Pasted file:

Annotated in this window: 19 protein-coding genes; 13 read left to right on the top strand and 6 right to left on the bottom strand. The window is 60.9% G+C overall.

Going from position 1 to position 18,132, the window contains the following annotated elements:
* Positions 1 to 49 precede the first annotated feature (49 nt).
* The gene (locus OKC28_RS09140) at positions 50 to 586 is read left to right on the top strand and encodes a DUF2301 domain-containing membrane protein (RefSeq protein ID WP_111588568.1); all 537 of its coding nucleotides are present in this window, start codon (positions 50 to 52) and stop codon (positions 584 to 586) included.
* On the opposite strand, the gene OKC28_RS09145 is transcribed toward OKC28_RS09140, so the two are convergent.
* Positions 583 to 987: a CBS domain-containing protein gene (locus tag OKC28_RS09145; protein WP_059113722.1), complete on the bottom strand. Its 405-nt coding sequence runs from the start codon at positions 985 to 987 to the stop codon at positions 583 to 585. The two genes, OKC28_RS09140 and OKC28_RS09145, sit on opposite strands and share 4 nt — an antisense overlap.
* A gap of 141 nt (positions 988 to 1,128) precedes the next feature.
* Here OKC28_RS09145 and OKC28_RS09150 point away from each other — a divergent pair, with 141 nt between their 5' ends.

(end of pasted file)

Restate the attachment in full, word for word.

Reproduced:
Annotated in this window: 19 protein-coding genes; 13 read left to right on the top strand and 6 right to left on the bottom strand. The window is 60.9% G+C overall.

Going from position 1 to position 18,132, the window contains the following annotated elements:
* Positions 1 to 49 precede the first annotated feature (49 nt).
* The gene (locus OKC28_RS09140) at positions 50 to 586 is read left to right on the top strand and encodes a DUF2301 domain-containing membrane protein (RefSeq protein ID WP_111588568.1); all 537 of its coding nucleotides are present in this window, start codon (positions 50 to 52) and stop codon (positions 584 to 586) included.
* On the opposite strand, the gene OKC28_RS09145 is transcribed toward OKC28_RS09140, so the two are convergent.
* Positions 583 to 987: a CBS domain-containing protein gene (locus tag OKC28_RS09145; protein WP_059113722.1), complete on the bottom strand. Its 405-nt coding sequence runs from the start codon at positions 985 to 987 to the stop codon at positions 583 to 585. The two genes, OKC28_RS09140 and OKC28_RS09145, sit on opposite strands and share 4 nt — an antisense overlap.
* A gap of 141 nt (positions 988 to 1,128) precedes the next feature.
* Here OKC28_RS09145 and OKC28_RS09150 point away from each other — a divergent pair, with 141 nt between their 5' ends.